What is the Adverbial Phrase? Definition, Types and Adverbial Phrases Example Sentences

What is the Adverbial Phrase? Definition, Types and Adverbial Phrases Example Sentences

What Is an Adverbial Phrase?

A collection of words that works as an adverb is known as an adverbial phrase. Adverbial phrases are distinguished from adverbial clauses and single-word adverbs by their length. An adverbial phrase, unlike an adverbial sentence, does not have a subject or a verb.


Easy Example of an Adverbial Phrase

  • Jane will sit in silence.

(The adverbial phrase “in quiet” is being used as a way adverb. It describes Jane’s sitting position.)

  • Jane will sit quietly.

(This is a common adverbial phrase. This example was presented to demonstrate that the phrase “in quiet” is an adverb.)

  • I will sit like a monk meditates.

(This is a clause with an adverb. It has a subject (“a monk”) as well as a verb (“meditates”).)

All of the adverbs in the instances above tell us how the individual will sit. They’re all manner adverbs. When an adverb (including an adverbial phrase and an adverbial clause) is used to modify a verb, it generally describes when, where, how, or why something happens.


When (Adverbial Phrase of Time)

When something happens or how frequently something happens, an adverbial phrase of time is used. Consider the following scenario:

  • We’ll do it in a minute.
  • After the match, the captain and coach go into the same room.
  • Do not wait for the last judgment. It takes place every day. (Albert Camus)


Where (Adverbial Phrase of Place)

An adverbial phrase of a place expresses the location of an event. Consider the following scenario:

  • I used to work in a fire hydrant factory. You couldn’t park anywhere near the place. (Steven Wright)
  • Opera is when a guy gets stabbed in the back and, instead of bleeding, he sings. (Ed Gardner)


How (Adverbial Phrase of Manner)

A method adverbial phrase describes how something is done. Consider the following scenario:

  • He constantly spoke in a nationalistic manner.
  • He has a low voice and sings in a low register.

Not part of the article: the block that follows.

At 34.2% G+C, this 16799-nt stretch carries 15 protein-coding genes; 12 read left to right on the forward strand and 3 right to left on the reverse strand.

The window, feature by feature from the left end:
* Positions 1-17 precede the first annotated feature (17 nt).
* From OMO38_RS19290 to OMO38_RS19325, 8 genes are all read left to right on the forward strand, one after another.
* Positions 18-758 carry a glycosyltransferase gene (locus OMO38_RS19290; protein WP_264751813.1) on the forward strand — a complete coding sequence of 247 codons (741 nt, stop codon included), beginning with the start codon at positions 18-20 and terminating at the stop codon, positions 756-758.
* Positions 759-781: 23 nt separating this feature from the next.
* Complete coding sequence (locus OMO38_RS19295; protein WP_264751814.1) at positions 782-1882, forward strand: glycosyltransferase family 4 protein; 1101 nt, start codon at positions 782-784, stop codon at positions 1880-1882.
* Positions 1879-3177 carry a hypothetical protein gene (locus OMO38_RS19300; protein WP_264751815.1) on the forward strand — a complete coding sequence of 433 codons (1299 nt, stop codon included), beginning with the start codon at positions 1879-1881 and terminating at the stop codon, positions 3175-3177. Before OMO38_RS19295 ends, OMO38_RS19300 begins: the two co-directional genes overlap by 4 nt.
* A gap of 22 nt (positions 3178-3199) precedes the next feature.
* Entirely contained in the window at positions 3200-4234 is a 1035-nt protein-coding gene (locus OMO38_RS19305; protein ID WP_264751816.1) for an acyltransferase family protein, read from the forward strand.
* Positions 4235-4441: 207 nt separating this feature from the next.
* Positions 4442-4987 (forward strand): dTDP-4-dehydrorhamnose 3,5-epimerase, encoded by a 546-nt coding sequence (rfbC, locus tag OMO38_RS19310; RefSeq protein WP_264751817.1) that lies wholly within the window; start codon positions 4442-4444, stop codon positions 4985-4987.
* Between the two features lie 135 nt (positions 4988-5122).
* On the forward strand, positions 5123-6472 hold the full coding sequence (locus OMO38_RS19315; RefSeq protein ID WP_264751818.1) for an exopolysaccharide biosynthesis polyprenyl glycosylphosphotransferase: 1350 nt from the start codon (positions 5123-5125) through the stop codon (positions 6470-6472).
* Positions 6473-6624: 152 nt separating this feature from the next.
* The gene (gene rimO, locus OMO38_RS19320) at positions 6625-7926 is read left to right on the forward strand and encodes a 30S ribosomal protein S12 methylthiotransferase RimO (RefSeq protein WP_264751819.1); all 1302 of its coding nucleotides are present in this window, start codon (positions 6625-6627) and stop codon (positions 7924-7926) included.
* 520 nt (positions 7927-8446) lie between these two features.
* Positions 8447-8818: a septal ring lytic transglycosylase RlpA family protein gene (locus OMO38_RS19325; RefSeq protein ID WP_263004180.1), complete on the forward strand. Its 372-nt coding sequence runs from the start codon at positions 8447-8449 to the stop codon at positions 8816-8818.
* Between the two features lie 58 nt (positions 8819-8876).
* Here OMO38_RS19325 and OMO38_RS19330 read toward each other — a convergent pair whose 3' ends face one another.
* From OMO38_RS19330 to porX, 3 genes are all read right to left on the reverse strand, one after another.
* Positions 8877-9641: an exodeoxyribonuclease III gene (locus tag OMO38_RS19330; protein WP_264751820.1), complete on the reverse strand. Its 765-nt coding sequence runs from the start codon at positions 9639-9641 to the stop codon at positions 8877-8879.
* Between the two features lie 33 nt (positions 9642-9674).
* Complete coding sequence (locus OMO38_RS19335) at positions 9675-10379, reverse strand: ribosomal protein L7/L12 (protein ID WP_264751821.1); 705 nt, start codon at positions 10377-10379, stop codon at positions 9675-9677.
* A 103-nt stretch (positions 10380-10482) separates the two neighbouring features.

Why (Adverbial Phrase of Reason)

The reason for anything is stated in an adverbial phrase of reason. Consider the following scenario:

  • He traveled to the island to search for gold.
  • She plays up to impress her classmates.


The Format of Adverbial Phrases

 Here are three popular adverbial phrase formats:

  • Phrase with a preposition. A preposition precedes a prepositional phrase (e.g., “in,” “on,” “near,” “by,” “with”). Consider the following scenario:
  • She was standing in the corner.
  • My little sister is winning without trying.


  • Phrase with an infinitive. An infinitive phrase has an infinitive verb at the beginning (e.g., “to play,” “to jump”). Consider the following scenario:
  • She went to France to paint with her best friend.
  • Fill in this form to join our American flag football club.


  • An adverb containing the word “intensify” in it. Adverbial phrases include adverbs with intensifiers (e.g., “very,” “very,” “truly”). Consider the following scenario:
  • He answered your question very quickly.
  • She danced with my brother extremely beautifully.


Why Should I Care about Adverbial Phrases?

  1. A misplaced modifier is a word (or combination of words) that does not clearly relate to the thing it’s supposed to change. A misplaced modifier makes a sentence’s meaning uncertain or incorrect.
  2. A “fronted adverbial” is defined as an adverbial phrase (or clause) that appears at the beginning of a sentence. A comma is frequently used to separate a fronted adverbial from the rest of the sentence.
  3. You may typically substitute “in order to” with “to” without losing sense to minimize your word count.